If there is leakage in the high-impedance circuit, you won't have enough voltage (it will drop in the high-impedance circuit because of the parallel resistance of the leaky element of the circuit) to ionize the channel. Thus, no spark will be able to initiate.
Is this editorially sufficient? <g>
-- Ed Huntress
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On Sat, 25 Oct 2008 01:33:18 -0400, "Ed Huntress"

Yes! I was questioning the assertion of high voltage and particularly that of very high impedance.
You apparently know a lot more about EDM than I do. I thought they were all RC circuits as described in Langlois' book. Those devices were neither particularly high voltage nor particularly high impedance.
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wrote:

I wrote most of McGraw-Hill's old book on non-traditional machining; I was the EDM editor at _American Machinist_; and I was the US Marketing and Sales Manager at Sodick. I also gave Mitsubishi's East-coast lectures on wire EDM. When we were hard-pressed at Sodick, I took off my tie and made board-level repairs to power supplies.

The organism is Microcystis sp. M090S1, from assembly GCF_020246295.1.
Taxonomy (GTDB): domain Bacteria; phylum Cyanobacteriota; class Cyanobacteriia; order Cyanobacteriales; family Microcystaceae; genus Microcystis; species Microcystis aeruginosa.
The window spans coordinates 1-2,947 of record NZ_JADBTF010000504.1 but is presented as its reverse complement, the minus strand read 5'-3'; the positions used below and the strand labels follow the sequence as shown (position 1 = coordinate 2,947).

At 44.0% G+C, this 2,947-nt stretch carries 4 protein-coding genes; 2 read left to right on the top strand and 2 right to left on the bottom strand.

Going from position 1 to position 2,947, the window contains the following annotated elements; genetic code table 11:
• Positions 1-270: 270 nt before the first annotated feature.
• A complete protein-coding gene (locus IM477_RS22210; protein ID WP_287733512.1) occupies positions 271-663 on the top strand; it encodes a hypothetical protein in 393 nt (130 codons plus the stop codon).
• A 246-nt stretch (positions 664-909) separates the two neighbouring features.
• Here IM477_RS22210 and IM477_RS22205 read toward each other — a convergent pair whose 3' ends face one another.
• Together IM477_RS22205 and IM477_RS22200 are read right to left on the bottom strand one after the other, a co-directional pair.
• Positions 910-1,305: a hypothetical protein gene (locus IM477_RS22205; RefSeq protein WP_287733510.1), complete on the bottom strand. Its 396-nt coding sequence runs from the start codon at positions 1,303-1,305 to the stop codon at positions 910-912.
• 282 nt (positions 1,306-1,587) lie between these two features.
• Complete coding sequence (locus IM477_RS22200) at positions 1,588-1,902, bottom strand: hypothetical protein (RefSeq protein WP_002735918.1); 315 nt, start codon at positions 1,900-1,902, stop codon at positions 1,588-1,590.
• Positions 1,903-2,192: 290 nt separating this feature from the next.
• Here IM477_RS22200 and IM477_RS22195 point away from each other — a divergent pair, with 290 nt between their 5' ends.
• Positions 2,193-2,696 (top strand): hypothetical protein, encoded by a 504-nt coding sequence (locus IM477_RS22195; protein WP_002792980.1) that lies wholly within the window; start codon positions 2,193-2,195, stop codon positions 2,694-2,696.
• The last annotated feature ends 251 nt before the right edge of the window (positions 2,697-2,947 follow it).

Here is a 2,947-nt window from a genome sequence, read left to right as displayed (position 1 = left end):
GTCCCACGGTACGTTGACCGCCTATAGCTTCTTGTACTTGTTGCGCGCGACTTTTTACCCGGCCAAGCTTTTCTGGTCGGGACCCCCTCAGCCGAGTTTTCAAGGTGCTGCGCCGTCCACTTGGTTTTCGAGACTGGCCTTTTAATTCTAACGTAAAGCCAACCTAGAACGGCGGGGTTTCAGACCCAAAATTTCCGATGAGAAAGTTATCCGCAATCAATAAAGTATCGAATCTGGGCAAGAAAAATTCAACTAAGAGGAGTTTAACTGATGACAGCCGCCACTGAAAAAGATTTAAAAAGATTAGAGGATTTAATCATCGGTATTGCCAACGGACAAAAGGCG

<sigh> But, as with many other things, my knowledge is becoming something that's mostly of historical interest. Hell, *I'm* becoming something that's mostly of historical interest. Just ask my wife. d8-)
As for the high voltage, that was just one way to do it. If you have patience, you can get sparks started with lower voltages, and the very earliest EDMs had only one capacitor bank, which compromised several things, including the time between sparks. But when Agie came up with sophisticated, heavily researched power supplies during the '70s, the Japanese, particularly, developed some work-arounds that kept them from violating Agie's patents (more or less -- but that's another story <g>) while competing with them on performance. Sodick's approach was common, although they did it particularly well for the time.
Early wirecut machines tended to have pretty high initiation voltages. I think the Andrew was in that category, but I'm not dead sure. It was a good machine and an excellent buy at the time. It also was one of the few American-made wirecut machines ever.
-- Ed Huntress